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Letters & E-mails
Criticizing Our Covers
OSD Staff
Publish Date: April 3, 2008

Criticizing Our Covers
I'm really glad the "big one didn't get away," but I would rather not have seen the catch on that particular fishing expedition. Although I have been an active surgeon for 26 years, that February cover still makes me swallow hard each time.

James L. Pertsch, MD
Medical Director
ABJ Surgery Center
San Mateo, Calif.
[email protected]

The cover to the "2008 Manager's Guide to Overweight Patients" is offensive because it is disrespectful to the patient on the table. There is no need to show as much of the patient's body as you did to make the point that it's an obese patient. Just because you can take photos of these patients in these situations does not mean that you should.

Kelly Auvinen, RN
Endoscopy Nurse Manager
Gastroenterology Associates
Olympia, Wash.
[email protected]

Is Sterile Processing an Afterthought?
It amazes me that, during the start-up phase of a new, multi-specialty surgery center, I had to convince the medical director of the need for a sterile processing technician. He felt that it could be a task that everyone shared in. But my experience in the OR showed me how important this role is, not only in assuring sterility, proper biological testing and documentation, but also in being able to adapt quickly to the changing needs of the operating rooms.

I'm now involved in the start-up of another ASC and, once again, I'm hearing that they would like to combine the sterile processing job with the materials manager role. This might work for a one-room, one-specialty center, but it doesn't fly for a busy, multi-specialty center.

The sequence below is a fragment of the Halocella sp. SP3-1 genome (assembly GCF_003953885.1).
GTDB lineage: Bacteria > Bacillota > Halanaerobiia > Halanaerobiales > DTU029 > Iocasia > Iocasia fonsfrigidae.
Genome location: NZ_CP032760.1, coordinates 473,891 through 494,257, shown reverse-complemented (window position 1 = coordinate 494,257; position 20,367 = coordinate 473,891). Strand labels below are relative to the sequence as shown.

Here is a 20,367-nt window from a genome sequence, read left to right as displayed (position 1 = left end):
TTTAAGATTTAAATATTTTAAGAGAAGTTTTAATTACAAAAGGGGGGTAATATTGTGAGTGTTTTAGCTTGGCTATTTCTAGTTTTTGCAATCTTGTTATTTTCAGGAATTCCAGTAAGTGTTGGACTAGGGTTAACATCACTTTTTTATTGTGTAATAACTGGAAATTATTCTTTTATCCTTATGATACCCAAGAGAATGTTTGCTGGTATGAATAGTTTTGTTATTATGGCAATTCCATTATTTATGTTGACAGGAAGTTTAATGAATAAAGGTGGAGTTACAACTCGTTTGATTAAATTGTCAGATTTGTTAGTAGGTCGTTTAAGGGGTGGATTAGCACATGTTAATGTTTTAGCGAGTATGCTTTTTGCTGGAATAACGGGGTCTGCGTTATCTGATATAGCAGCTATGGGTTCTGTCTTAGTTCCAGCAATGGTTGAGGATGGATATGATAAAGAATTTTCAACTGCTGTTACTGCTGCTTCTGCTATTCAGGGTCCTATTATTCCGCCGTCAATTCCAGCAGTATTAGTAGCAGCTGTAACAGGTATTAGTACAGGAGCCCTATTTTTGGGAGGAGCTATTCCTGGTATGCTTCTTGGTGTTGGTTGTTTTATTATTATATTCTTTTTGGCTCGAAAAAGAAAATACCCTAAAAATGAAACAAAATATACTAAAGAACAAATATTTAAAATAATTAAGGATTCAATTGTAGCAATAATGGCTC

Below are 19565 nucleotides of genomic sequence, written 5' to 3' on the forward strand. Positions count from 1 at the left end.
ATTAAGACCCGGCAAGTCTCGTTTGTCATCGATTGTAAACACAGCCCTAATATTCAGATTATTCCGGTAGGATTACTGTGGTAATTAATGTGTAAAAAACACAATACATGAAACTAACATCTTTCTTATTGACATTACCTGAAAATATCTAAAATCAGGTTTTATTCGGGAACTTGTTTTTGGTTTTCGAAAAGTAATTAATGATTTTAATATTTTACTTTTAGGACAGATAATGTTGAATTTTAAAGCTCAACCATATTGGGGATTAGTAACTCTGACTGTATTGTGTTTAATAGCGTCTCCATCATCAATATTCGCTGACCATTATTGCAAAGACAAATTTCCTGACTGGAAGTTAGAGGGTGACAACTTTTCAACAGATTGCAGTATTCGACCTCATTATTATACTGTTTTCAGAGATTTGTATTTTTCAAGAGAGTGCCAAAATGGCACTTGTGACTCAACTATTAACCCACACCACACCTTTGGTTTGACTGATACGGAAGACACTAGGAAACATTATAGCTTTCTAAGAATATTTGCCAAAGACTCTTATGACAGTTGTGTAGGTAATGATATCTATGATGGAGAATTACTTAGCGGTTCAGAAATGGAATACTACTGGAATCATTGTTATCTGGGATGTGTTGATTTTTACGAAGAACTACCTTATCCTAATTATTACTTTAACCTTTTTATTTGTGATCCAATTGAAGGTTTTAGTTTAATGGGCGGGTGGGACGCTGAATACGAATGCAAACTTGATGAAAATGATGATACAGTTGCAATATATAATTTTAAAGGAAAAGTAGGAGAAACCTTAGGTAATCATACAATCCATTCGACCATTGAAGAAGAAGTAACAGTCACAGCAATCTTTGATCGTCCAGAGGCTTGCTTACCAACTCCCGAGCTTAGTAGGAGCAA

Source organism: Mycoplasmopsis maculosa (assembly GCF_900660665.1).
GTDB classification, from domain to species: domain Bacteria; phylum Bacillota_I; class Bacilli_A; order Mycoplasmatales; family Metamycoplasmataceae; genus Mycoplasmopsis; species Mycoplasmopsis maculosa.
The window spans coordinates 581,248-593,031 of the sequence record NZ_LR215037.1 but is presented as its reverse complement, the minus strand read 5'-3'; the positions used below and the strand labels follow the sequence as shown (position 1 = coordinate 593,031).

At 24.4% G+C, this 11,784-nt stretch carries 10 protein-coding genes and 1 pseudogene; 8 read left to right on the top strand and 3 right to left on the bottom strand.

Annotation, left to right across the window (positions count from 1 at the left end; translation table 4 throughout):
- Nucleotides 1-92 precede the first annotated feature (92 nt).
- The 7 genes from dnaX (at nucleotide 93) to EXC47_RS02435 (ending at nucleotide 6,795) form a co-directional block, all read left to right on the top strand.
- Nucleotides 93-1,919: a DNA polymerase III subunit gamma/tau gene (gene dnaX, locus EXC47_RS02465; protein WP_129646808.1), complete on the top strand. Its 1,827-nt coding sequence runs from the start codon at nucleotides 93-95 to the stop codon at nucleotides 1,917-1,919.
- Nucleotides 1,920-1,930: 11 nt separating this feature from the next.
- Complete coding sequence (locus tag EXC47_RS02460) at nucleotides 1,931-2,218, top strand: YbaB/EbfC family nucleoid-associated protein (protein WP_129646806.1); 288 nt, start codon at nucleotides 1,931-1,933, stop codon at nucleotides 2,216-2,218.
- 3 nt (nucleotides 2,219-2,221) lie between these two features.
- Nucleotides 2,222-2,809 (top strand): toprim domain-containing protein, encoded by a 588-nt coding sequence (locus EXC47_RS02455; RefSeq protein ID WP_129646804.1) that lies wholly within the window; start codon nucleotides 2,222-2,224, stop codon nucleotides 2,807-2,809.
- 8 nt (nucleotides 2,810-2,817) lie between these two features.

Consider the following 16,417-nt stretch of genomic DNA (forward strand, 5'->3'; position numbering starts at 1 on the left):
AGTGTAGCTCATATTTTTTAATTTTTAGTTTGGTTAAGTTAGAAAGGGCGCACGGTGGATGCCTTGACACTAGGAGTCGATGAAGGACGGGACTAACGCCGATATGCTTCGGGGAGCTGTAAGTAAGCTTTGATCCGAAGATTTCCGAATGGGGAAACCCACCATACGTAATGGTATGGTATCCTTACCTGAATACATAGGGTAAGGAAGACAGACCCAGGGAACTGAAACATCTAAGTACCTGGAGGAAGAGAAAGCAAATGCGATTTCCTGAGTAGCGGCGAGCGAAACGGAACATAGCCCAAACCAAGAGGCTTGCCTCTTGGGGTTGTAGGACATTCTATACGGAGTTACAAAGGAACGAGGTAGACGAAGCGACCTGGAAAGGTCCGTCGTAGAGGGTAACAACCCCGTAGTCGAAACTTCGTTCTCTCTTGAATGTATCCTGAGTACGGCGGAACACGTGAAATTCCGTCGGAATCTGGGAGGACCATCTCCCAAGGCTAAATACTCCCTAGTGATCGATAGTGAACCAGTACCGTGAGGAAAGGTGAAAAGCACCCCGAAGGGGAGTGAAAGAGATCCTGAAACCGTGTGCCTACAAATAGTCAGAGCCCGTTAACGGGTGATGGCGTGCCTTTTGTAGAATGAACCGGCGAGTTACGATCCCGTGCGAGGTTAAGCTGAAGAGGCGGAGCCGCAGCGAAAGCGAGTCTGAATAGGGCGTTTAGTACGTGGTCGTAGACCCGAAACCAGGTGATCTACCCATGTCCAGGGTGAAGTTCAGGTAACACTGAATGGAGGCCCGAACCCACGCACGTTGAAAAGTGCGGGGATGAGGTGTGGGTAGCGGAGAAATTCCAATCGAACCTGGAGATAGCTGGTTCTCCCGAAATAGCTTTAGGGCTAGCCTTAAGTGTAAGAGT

When are experienced sterile processing personnel going to be valued and respected for their important contributions? Most administrators have no clue until there is a problem, then suddenly they make the effort to educate themselves.

Jeannie Whelan, CST
Napa, Calif.
[email protected]

Laundering Scrubs at Home
Re: "Our Readers Come Clean on Home-laundered Scrubs" (March, page 36). AORN doesn't come out for or against home laundering; it just gives guidelines. I've spoken with IC nurses and the feeling is that home-laundering scrubs doesn't cause any further infection concerns than hospital-laundered scrubs. My staff launder their own and our surgeons have the option to do so. It helps having scrubs available for staff since this is an issue that never seems to go away.

Mitsy Pobiak, RN, CNOR
Operating Room Director
Texsan Heart Hospital
San Antonio, Texas
[email protected]

AORN doesn't recommend the practice, but has made allowances if you follow its stated guidelines. My question: Do the facilities that home-launder scrubs follow those guidelines through policy and procedure? And if so, how do they monitor what their staff does at home?

Pam Canfield, RN, MPA
Executive Director
The Eye Center of Columbus
Columbus, Ohio
[email protected]

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